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Pharm Res. 2008 Apr;25(4):827-35. Epub 2007 Oct 13.

Constitutive overexpression of P-glycoprotein, rather than breast cancer resistance protein or organic cation transporter 1, contributes to acquisition of imatinib-resistance in K562 cells.

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1
Department of Pharmacy, Kumamoto University Hospital, 1-1-1 Honjo, Kumamoto, 860-8556, Japan.

Abstract

PURPOSE:

The purpose of this study was to investigate the contribution of drug transporters in acquired imatinib-resistance. Specifically, we focused on the efflux transporters, P-glycoprotein (P-gp) and breast cancer resistance protein (BCRP), and an influx transporter, organic cation transporter 1 (OCT1).

MATERIALS AND METHODS:

We established imatinib-resistant K562 cells (K562/IM). Real-time PCR or Western blot analyses were performed to examine the mRNA or protein levels. Alamar blue method was used in the cytotoxicity assay. The transport activities and intracellular imatinib levels were measured by flow cytometry and HPLC, respectively.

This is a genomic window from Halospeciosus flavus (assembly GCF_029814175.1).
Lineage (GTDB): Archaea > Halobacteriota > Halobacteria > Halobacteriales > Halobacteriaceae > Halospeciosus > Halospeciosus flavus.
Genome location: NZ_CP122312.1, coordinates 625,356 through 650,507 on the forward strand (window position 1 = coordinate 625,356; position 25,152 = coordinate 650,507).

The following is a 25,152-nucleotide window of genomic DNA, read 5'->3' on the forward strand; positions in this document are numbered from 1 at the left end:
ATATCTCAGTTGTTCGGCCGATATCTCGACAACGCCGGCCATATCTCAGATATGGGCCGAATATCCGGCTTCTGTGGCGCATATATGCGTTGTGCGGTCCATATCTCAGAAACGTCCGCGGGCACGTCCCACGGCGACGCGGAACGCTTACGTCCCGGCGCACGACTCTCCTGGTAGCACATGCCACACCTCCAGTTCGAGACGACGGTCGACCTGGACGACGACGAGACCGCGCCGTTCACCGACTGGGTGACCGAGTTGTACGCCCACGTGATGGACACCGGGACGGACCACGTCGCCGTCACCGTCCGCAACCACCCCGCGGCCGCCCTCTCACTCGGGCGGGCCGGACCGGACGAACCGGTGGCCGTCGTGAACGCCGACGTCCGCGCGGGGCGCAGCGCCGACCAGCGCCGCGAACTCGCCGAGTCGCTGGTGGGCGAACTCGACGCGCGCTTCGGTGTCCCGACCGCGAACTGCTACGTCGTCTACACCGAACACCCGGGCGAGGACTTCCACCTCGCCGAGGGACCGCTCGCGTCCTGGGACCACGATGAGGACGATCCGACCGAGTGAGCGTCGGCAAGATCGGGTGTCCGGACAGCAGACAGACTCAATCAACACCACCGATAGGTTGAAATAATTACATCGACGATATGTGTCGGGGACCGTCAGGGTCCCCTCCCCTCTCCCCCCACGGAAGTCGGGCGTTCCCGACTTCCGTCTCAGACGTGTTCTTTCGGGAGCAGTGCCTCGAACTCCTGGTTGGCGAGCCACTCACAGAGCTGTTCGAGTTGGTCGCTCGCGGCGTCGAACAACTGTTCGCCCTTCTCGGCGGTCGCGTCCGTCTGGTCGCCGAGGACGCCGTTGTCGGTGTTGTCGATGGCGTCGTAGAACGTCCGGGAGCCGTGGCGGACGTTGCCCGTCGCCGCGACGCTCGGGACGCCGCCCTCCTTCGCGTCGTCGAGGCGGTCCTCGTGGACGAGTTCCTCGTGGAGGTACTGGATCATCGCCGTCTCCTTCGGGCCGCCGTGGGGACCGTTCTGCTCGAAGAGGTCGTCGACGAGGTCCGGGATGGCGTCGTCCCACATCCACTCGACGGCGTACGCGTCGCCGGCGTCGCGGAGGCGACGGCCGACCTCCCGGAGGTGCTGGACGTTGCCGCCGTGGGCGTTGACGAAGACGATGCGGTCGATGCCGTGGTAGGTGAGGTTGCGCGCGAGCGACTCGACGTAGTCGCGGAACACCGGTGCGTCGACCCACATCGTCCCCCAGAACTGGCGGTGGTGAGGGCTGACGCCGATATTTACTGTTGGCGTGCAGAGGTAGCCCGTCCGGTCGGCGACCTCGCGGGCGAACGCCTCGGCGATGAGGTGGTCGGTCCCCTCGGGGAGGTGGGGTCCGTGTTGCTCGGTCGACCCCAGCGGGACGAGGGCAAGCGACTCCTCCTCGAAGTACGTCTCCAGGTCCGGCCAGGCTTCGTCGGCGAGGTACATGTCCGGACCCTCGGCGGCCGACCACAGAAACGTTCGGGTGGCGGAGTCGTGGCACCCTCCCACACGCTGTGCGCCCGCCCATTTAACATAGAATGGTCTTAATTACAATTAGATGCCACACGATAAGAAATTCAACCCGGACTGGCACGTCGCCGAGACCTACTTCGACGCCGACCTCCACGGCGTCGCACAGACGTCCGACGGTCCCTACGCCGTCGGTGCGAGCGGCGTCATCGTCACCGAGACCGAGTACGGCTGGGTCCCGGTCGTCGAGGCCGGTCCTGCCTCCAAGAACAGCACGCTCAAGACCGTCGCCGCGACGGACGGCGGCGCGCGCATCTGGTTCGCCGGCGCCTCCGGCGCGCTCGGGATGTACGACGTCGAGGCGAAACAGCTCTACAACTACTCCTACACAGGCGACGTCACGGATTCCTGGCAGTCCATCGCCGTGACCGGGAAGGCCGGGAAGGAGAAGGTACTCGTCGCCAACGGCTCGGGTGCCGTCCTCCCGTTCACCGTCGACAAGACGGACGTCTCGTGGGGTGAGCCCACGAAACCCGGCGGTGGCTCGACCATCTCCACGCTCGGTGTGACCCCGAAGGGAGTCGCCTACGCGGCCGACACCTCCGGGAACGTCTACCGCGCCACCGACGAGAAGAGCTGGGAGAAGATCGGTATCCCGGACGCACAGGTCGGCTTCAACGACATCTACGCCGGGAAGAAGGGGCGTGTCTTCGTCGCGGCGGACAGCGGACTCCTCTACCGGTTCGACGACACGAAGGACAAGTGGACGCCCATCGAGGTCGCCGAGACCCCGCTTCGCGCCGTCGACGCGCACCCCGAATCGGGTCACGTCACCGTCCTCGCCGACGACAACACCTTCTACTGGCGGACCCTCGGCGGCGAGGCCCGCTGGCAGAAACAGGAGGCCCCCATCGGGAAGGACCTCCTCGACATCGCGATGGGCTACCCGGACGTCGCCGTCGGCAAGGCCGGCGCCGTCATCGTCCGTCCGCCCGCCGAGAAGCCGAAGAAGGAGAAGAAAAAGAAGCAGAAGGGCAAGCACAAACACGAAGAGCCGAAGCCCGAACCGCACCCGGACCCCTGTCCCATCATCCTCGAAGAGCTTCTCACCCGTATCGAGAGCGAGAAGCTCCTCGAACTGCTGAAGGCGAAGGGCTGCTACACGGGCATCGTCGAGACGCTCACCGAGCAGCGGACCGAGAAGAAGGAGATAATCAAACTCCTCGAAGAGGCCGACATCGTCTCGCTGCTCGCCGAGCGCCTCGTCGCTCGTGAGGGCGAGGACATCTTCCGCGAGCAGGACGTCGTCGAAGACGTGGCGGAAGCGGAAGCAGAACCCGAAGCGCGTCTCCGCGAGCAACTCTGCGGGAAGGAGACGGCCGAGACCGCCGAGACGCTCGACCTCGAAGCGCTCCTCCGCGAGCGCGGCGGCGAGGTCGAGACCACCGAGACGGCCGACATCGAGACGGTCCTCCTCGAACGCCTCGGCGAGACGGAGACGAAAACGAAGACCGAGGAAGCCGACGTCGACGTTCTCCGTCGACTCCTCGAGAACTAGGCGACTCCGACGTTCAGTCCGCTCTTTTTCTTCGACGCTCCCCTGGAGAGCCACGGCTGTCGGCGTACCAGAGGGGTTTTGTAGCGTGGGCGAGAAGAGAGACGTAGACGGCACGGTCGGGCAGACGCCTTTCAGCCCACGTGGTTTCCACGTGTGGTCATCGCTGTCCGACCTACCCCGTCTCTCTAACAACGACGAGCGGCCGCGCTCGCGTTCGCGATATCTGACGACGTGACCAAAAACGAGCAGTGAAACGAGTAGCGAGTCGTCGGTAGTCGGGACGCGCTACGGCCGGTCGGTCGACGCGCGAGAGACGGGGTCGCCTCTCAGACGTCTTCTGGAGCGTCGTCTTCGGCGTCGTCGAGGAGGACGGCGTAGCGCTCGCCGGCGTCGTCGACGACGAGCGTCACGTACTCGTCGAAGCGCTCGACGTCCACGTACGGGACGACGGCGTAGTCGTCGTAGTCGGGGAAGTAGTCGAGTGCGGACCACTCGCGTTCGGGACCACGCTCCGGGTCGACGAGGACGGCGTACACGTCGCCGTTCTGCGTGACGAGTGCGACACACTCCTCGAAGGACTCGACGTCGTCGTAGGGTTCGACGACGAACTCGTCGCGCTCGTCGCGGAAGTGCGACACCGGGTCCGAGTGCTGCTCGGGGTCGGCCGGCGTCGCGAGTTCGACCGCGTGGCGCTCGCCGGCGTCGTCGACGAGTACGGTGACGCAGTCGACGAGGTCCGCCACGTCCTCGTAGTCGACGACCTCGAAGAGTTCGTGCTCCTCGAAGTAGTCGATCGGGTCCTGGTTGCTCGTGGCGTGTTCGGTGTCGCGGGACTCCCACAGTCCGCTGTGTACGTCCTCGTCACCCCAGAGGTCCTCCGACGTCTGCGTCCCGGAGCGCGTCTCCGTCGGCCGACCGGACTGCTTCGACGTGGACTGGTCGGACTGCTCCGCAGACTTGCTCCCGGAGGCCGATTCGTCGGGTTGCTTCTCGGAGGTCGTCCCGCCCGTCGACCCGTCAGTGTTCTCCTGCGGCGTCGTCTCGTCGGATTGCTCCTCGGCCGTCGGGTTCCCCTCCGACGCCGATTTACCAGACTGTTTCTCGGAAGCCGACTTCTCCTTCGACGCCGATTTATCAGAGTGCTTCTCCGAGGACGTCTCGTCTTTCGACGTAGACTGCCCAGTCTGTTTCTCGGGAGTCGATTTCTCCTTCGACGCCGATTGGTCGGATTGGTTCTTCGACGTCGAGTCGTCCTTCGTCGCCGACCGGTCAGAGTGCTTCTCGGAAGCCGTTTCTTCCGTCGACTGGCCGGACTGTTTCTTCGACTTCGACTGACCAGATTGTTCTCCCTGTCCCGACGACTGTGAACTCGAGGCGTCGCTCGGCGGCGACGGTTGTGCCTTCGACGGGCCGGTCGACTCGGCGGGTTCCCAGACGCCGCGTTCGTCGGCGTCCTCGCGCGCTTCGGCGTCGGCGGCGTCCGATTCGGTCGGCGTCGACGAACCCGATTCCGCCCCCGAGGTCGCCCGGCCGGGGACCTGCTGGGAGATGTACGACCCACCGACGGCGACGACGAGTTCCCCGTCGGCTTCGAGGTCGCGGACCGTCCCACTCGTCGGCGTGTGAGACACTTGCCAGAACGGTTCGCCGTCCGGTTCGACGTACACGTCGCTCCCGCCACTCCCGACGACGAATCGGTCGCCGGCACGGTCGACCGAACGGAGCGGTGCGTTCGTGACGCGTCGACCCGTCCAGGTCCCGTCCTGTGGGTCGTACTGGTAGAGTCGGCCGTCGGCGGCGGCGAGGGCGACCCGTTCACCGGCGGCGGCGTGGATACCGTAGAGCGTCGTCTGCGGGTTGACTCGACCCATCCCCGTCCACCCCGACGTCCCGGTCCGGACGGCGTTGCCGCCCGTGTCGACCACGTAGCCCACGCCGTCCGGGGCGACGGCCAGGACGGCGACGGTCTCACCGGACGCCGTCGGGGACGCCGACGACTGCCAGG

RESULTS:

K562/IM displayed a 47-fold increase in resistance to imatinib over the parent K562 cells. Both P-gp and BCRP were overexpressed in K562/IM relative to K562. Furthermore, the intracellular imatinib level was markedly reduced in K562/IM. Interestingly, cyclosporin A, a P-gp inhibitor, but not fumitremorgin C, a BCRP inhibitor, restored both imatinib-sensitivity and the intracellular imatinib level. By contrast, no significant difference in the expression and function of OCT1 was observed between K562/IM and K562.

CONCLUSIONS:

P-gp, rather than BCRP or OCT1, is partially responsible for the development of imatinib-resistance due to constitutive and functional overexpression, leading to reduced intracellular accumulation of imatinib in K562/IM.

PMID:
17934801
DOI:
10.1007/s11095-007-9376-3
[Indexed for MEDLINE]

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